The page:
Daughter of late NH man receives his medals from both world wars
ROCHESTER, N.H. — When the concentration camps were being broken up during World War II, U.S. Navy Chief Petty Officer Frank E. Johnson was carrying a man who was being rescued from Auschwitz.
Johnson was 5-feet 3-inches in height, and while the man he was carrying was about 6 feet tall, Johnson felt like he had an 8-year-old child in his arms. The man being rescued was just skin and bones. While Johnson carried him to the Navy ship to get medical help, all the man could say in his weakened state was, "Thank you, thank you."
Such was the story Johnson told his daughter, Doris Walker, after returning from war. It was among myriad stories Walker had heard from her father, who served both in World War I and World War II.
Johnson joined the Navy in August 1919 in Portsmouth, and was honorably discharged in September 1946. According to Walker, her father joined the military to serve the county as early as he could, at the age of 18. He could have tried to fake his age and join at the age of 17, like some did at the time, but he just couldn't lie to his country, said Walker.
Johnson never got his war medals before dying of brain cancer in 1969, but on Wednesday, Congresswoman Carol Shea-Porter honored Johnson by presenting the medals to Walker.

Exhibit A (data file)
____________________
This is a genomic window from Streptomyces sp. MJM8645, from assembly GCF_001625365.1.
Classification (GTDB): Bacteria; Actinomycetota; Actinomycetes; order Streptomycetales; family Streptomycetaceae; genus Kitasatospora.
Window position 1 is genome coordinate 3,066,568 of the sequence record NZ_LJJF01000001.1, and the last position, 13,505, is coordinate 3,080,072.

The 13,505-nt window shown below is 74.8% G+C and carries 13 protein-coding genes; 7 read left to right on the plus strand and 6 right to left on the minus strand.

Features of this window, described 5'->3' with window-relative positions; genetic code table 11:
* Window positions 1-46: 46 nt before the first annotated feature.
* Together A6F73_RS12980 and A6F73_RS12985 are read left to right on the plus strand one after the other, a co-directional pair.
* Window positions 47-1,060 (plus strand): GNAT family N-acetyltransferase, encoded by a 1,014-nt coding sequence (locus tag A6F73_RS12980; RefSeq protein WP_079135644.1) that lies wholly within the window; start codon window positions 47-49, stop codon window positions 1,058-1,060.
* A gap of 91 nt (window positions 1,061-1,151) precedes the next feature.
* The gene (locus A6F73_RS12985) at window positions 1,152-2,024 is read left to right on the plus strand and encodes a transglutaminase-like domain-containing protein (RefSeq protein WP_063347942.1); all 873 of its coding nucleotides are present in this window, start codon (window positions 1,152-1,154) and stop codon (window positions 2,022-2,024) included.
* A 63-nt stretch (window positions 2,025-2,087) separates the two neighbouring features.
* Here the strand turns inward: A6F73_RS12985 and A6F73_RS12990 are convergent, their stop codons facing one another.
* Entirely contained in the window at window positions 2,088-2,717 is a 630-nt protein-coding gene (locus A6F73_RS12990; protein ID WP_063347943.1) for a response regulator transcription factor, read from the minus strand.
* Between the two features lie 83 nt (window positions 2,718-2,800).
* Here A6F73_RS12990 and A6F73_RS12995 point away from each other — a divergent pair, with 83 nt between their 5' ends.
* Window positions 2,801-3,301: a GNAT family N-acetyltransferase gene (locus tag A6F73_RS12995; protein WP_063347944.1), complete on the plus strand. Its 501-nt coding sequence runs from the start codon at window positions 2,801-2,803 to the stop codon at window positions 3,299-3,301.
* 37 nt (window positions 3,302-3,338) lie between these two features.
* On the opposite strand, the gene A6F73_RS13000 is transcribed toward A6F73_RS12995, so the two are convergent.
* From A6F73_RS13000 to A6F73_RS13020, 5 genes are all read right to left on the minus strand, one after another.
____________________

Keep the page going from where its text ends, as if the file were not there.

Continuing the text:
Through his daughter, Johnson received the World War I Victory Medal, Combat Action Ribbon, World War II Victory Medal, American Defense Service Medal, Navy Good Conduct Medal, American Campaign Medal, Asiatic Pacific Campaign Medal, Honorable Service Lapel Pin, and a Discharge Button to show his honorable discharge status.
On Wednesday in Rochester, Shea-Porter commented on the humble nature of many World War II veterans.
"They saved the world from tyranny, and then they quietly went home and went about their lives," she said.
Walker, 62, of Rochester, said she doesn't know why her father was not honored officially with the medals while he was alive, but she is happy to have the medals in her family now.
For Walker, it took 10 years to get her father's medals.
"Every time I wrote (to the U.S. Navy) I never got a response back, so I figured the best person to go to is my congresswoman," she said.
For Shea-Porter, it was her first time ever presenting a World War I medal. She said all the medals presented to Johnson on Wednesday are symbols of gratitude and recognition.
"The country is very grateful," said Shea-Porter. "We will never forget the tremendous sacrifice."